[Haskell] Implicit Parameters

Robert Dockins robdockins at fastmail.fm
Mon Feb 27 16:07:38 EST 2006

On Feb 27, 2006, at 3:31 PM, Ashley Yakeley wrote:

> Ben Rudiak-Gould wrote:
>> I'd advise against using implicit parameters, because (as you've  
>> seen) it's hard to reason about when they'll get passed to functions.
> And Johannes Waldmann wrote:
> > Implicit parameters are *evil*. They seem to simplify programs
> > but they make reasoning about them much harder.
> Feh. Implicit parameters are often exactly what you want. You just  
> have to make sure to provide type signatures (-Wall -Werror can  
> help here).
> In fact it would be useful to allow implicit parameters and other  
> type context at the top level of a module:
>   forall m. (Monad m,?getCPUTime :: m Integer) => module MyModule  
> where
>     timeFunction :: forall a. m a -> m (Integer,a)
>     timeFunction ma = do
>       t0 <- ?getCPUTime
>       a <- ma
>       t1 <- ?getCPUTime
>       return (t1 - t0,a)
> This is just syntactic sugar that gives this:
>   timeFunction :: forall m a. (Monad m,?getCPUTime :: m Integer) =>
>      m a -> m (Integer,a)
> In a future Haskell Operating System, this is how system functions  
> could be provided to application code. This would make secure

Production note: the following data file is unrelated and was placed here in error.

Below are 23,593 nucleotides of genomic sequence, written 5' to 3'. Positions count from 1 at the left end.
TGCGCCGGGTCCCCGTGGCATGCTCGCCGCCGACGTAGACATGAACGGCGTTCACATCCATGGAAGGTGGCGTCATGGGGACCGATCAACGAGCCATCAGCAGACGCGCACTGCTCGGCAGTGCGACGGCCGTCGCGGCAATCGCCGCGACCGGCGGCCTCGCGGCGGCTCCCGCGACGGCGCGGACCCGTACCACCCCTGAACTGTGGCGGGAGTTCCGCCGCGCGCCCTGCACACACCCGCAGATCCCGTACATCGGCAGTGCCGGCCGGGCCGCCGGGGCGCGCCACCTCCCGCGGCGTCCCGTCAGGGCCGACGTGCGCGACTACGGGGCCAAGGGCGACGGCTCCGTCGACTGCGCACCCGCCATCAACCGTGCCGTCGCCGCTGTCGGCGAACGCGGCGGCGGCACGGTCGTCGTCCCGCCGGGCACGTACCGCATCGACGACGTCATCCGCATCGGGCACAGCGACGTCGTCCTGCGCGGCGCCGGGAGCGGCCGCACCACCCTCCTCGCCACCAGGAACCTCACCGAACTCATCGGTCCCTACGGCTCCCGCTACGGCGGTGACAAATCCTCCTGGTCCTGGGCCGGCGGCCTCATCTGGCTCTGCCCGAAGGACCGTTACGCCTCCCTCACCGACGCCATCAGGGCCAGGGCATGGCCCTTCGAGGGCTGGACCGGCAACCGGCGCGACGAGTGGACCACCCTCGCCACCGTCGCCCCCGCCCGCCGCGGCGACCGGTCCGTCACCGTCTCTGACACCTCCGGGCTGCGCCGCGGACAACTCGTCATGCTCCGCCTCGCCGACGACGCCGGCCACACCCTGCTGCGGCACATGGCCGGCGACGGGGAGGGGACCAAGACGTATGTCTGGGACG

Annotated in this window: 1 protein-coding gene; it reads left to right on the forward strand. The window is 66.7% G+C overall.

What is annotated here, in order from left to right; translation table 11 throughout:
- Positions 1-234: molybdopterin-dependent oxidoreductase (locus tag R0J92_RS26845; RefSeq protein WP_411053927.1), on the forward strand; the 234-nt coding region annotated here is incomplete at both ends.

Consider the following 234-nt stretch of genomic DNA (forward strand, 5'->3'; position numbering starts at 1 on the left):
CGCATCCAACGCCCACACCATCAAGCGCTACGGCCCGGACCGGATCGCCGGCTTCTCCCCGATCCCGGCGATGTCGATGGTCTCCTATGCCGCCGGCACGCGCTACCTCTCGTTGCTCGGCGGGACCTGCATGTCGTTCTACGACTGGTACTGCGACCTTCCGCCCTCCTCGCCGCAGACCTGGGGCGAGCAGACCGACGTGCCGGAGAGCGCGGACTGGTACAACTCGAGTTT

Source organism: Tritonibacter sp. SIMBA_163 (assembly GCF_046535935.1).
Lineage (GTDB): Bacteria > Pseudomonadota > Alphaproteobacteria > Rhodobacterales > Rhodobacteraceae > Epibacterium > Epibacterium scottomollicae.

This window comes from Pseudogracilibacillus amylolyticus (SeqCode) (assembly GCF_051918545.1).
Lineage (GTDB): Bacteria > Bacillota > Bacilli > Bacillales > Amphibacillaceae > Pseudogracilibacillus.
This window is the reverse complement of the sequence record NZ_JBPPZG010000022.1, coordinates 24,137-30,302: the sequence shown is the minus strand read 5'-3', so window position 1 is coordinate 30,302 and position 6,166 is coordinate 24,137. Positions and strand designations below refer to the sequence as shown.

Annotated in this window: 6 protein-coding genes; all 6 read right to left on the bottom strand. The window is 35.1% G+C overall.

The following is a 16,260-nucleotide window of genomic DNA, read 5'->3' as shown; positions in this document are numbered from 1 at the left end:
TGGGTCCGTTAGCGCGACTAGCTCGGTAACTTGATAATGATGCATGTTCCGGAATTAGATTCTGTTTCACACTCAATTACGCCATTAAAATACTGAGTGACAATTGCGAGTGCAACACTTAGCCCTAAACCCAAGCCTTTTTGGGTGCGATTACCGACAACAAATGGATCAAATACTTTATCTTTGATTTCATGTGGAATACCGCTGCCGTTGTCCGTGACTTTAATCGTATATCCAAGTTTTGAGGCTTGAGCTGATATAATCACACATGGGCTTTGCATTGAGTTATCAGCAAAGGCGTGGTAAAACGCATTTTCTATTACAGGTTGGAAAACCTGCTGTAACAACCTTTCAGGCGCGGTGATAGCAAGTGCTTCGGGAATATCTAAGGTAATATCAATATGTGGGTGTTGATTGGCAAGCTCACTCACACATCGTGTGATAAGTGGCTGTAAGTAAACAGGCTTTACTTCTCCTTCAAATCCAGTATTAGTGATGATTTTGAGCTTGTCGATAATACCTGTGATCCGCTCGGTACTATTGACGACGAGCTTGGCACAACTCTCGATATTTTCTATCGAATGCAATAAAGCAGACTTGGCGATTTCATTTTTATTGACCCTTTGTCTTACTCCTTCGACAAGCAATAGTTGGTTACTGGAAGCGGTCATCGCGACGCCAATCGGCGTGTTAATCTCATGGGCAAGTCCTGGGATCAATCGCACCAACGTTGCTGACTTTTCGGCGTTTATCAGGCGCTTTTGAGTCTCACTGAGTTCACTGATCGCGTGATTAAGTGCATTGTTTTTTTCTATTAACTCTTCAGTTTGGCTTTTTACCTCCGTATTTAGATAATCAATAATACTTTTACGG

> sandboxes easy to set up, for instance.

That's pretty similar in spirit to the "Sections" mechanism available  
in Coq.  (http://coq.inria.fr/doc/Reference-Manual004.html#toc13)

Basically, it lets you declare a lexical region where all definitions  
can assume certain variables are in scope with particular types.   
Outside the section, the definitions are "generalized", so that the  
definitions in the section are extended with additional lambdas.  I  
can make complicated type signatures a lot shorter, easier to  
understand and more robust against changes.

Has something like this ever been discussed as a possible Haskell  
language feature?

Rob Dockins

Speak softly and drive a Sherman tank.
Laugh hard; it's a long way to the bank.
           -- TMBG

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